Prerequisites

What You'll Learn

what if I get stuck?

The final result of running through this codelab can be found here for reference. If you really get stuck you can find us on gitter!

Let's create a new project:

$ mkdir getting_started_python && cd getting_started_python
$ plz init --no_prompt

A note about your Please PATH

Please doesn't use your host system's PATH variable. By default, Please uses /usr/local/bin:/usr/bin:/bin. If Python isn't in this path, you will need to add the following to .plzconfig:

[build]
path = $YOUR_PYTHON_INSTALL_HERE:/usr/local/bin:/usr/bin:/bin

So what just happened?

You will see this has created a number of files in your working folder:

$ tree -a
  .
  ├── pleasew
  └── .plzconfig

The pleasew script is a wrapper script that will automatically install Please if it's not already! This means Please projects are portable and can always be built via git clone https://... example_module && cd example_module && ./pleasew build.

Finally, .plzconfig contains the project configuration for Please; read the config documentation for more information on configuration.

Now we have a Please project, it's time to start adding some code to it! Let's create a "hello world" program:

src/main.py

print('Hello, world!')

We now need to tell Please about our Python code. Please projects define metadata about the targets that are available to be built in BUILD files. Let's create a BUILD file to build this program:

src/BUILD

python_binary(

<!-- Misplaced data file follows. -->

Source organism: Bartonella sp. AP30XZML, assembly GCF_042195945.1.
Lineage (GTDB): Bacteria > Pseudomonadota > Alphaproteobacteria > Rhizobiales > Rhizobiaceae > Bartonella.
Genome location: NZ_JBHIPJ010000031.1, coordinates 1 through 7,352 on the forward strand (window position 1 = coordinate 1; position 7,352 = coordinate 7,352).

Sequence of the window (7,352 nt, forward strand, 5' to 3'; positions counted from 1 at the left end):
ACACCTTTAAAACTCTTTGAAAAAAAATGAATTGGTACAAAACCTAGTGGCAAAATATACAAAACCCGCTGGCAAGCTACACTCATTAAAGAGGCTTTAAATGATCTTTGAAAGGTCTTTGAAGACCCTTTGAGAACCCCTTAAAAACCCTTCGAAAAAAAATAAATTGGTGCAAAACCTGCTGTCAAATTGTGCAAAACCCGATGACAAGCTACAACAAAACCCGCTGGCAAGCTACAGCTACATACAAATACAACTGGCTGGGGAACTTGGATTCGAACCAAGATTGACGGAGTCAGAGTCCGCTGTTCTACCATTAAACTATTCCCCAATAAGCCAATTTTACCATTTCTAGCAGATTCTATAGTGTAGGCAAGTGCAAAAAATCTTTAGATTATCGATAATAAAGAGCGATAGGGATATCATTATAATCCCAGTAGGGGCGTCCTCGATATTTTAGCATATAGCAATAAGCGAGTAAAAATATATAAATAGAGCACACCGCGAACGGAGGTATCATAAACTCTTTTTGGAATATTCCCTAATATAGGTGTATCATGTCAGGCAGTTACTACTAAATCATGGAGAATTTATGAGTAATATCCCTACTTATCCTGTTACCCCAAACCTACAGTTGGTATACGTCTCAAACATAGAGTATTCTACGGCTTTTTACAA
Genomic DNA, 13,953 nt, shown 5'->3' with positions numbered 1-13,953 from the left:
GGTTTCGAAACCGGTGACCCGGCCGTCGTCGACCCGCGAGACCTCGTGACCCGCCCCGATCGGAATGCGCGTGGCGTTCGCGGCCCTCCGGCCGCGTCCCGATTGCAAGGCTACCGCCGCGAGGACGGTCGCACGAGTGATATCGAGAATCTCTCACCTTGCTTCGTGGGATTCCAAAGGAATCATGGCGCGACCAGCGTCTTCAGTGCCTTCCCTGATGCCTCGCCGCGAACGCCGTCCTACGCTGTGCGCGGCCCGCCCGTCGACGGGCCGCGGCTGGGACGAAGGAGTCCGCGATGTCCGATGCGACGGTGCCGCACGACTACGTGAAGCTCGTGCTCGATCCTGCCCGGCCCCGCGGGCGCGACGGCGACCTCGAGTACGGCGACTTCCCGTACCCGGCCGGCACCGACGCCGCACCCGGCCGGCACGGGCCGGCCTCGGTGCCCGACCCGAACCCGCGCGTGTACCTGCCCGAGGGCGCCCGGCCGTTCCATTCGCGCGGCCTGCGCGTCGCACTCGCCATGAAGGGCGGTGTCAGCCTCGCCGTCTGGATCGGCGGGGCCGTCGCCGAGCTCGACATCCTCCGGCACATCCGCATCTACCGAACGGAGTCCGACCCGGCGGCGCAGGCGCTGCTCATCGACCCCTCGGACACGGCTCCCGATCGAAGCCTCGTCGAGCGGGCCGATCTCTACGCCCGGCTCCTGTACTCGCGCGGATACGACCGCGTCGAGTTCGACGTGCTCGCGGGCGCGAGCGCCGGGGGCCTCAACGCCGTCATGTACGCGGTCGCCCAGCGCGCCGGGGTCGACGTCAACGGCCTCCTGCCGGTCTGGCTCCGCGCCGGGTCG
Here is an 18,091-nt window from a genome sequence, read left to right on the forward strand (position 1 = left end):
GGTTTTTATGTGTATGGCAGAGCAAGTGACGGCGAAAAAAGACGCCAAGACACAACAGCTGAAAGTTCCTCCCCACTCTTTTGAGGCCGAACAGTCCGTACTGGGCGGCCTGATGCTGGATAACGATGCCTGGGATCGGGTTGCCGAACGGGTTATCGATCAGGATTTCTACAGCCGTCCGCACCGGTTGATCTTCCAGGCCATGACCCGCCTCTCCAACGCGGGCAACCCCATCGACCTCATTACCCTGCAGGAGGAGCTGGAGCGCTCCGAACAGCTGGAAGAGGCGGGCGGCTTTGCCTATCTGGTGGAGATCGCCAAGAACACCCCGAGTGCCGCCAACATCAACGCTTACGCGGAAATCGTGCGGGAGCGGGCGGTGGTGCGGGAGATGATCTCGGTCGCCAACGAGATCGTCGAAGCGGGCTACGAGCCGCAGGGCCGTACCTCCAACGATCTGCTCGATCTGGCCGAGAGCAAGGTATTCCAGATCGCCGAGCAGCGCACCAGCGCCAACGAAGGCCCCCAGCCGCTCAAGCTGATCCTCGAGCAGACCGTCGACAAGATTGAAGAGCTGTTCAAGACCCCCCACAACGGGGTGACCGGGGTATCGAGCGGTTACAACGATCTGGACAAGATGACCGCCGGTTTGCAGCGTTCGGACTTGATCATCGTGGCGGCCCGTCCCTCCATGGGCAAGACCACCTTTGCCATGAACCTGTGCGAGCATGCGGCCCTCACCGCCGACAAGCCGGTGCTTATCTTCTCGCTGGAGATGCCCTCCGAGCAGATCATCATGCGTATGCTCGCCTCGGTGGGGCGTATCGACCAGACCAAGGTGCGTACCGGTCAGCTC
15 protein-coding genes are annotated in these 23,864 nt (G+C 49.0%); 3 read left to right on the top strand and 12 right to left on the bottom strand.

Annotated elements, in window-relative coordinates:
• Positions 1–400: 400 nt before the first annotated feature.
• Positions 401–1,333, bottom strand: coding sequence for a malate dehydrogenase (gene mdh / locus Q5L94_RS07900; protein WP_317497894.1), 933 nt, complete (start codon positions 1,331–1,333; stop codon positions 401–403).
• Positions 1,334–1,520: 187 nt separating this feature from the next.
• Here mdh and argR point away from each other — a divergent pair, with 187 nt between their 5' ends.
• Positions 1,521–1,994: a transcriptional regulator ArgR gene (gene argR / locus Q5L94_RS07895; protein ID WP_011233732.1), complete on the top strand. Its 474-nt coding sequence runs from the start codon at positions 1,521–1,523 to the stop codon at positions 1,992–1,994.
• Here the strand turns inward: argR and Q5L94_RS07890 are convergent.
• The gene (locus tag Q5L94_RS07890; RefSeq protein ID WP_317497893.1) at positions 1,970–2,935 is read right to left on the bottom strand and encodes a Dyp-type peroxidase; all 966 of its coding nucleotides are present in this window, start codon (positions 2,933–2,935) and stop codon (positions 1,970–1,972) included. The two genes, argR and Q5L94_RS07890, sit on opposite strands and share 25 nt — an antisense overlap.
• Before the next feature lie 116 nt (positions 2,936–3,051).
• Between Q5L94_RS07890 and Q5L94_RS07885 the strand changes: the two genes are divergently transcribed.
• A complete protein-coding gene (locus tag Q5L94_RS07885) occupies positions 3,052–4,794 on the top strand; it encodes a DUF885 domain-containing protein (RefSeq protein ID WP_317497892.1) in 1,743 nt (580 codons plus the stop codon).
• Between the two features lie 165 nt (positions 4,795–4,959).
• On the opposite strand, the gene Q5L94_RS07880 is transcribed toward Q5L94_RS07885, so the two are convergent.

name = "main",
  main = "main.py",
)

That's it! You can now run this with:

$ plz run //src:main
Hello, world!

There's a lot going on here; first off, python_binary() is one of many built-in functions. This build function creates a "build target" in the src package. A package, in the Please sense, is any directory that contains a BUILD file.

Each build target can be identified by a build label in the format //path/to/package:label, i.e. //src:main. There are a number of things you can do with a build target such e.g. plz build //src:main, however, as you've seen, if the target is a binary, you may run it with plz run.

Let's add a src/greetings package to our Python project:

src/greetings/greetings.py

import random

def greeting():
    return random.choice(["Hello", "Bonjour", "Marhabaan"])

We then need to tell Please how to compile this library:

src/greetings/BUILD

python_library(
    name = "greetings",
    srcs = ["greetings.py"],
    visibility = ["//src/..."],
)

NB: Unlike many popular build systems, Please doesn't just have one metadata file in the root of the project. Please will typically have one BUILD file per Python package.

We can then build it like so:

$ plz build //src/greetings
Build finished; total time 290ms, incrementality 50.0%. Outputs:
//src/greetings:greetings:
  plz-out/gen/src/greetings/greetings.py

Here we can see that the output of a python_library rule is a .py file which is stored in plz-out/gen/src/greetings/greetings.py.

We have also provided a visibility list to this rule. This is used to control where this python_library() rule can be used within our project. In this case, any rule under src, denoted by the ... syntax.

NB: This syntax can also be used on the command line, e.g. plz build //src/....

A note about python_binary()

If you're used to Python, one thing that might trip you up is how we package Python. The python_binary() rule outputs something called a pex. This is very similar to the concept of a .jar file from the java world. All the Python files relating to that build target are zipped up into a self-executable .pex file. This makes deploying and distributing Python simple as there's only one file to distribute.

Check it out:

$ plz build //src:main
Build finished; total time 50ms, incrementality 100.0%. Outputs:
//src:main:
  plz-out/bin/src/main.pex

$ plz-out/bin/src/main.pex